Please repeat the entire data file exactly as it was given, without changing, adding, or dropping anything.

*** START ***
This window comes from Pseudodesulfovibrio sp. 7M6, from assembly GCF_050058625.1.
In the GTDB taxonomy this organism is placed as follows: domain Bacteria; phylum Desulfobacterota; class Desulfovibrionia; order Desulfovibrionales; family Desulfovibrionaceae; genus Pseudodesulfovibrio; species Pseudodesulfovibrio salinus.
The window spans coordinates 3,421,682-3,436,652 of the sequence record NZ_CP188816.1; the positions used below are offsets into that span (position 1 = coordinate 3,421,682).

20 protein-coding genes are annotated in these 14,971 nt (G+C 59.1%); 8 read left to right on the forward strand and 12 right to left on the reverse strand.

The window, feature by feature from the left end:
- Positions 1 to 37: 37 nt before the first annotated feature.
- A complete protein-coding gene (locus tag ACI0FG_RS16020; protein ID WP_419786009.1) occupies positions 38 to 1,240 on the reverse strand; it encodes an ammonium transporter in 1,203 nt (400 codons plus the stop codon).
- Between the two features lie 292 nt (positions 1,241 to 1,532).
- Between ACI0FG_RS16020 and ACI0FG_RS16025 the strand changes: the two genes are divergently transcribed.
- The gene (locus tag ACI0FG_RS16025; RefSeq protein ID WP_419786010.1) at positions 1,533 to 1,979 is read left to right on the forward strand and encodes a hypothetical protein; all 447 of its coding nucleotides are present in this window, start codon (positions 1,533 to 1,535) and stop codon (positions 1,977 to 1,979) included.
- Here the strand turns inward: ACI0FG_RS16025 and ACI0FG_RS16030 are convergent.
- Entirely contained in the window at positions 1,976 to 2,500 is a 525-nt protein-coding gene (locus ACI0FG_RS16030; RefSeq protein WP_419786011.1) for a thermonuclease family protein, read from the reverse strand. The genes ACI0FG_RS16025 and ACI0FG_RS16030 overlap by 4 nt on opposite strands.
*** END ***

This window comes from Pseudodesulfovibrio sp. 7M6, from assembly GCF_050058625.1.
In the GTDB taxonomy this organism is placed as follows: domain Bacteria; phylum Desulfobacterota; class Desulfovibrionia; order Desulfovibrionales; family Desulfovibrionaceae; genus Pseudodesulfovibrio; species Pseudodesulfovibrio salinus.
The window spans coordinates 3,421,682-3,436,652 of the sequence record NZ_CP188816.1; the positions used below are offsets into that span (position 1 = coordinate 3,421,682).

20 protein-coding genes are annotated in these 14,971 nt (G+C 59.1%); 8 read left to right on the forward strand and 12 right to left on the reverse strand.

The window, feature by feature from the left end:
- Positions 1 to 37: 37 nt before the first annotated feature.
- A complete protein-coding gene (locus tag ACI0FG_RS16020; protein ID WP_419786009.1) occupies positions 38 to 1,240 on the reverse strand; it encodes an ammonium transporter in 1,203 nt (400 codons plus the stop codon).
- Between the two features lie 292 nt (positions 1,241 to 1,532).
- Between ACI0FG_RS16020 and ACI0FG_RS16025 the strand changes: the two genes are divergently transcribed.
- The gene (locus tag ACI0FG_RS16025; RefSeq protein ID WP_419786010.1) at positions 1,533 to 1,979 is read left to right on the forward strand and encodes a hypothetical protein; all 447 of its coding nucleotides are present in this window, start codon (positions 1,533 to 1,535) and stop codon (positions 1,977 to 1,979) included.
- Here the strand turns inward: ACI0FG_RS16025 and ACI0FG_RS16030 are convergent.
- Entirely contained in the window at positions 1,976 to 2,500 is a 525-nt protein-coding gene (locus ACI0FG_RS16030; RefSeq protein WP_419786011.1) for a thermonuclease family protein, read from the reverse strand. The genes ACI0FG_RS16025 and ACI0FG_RS16030 overlap by 4 nt on opposite strands.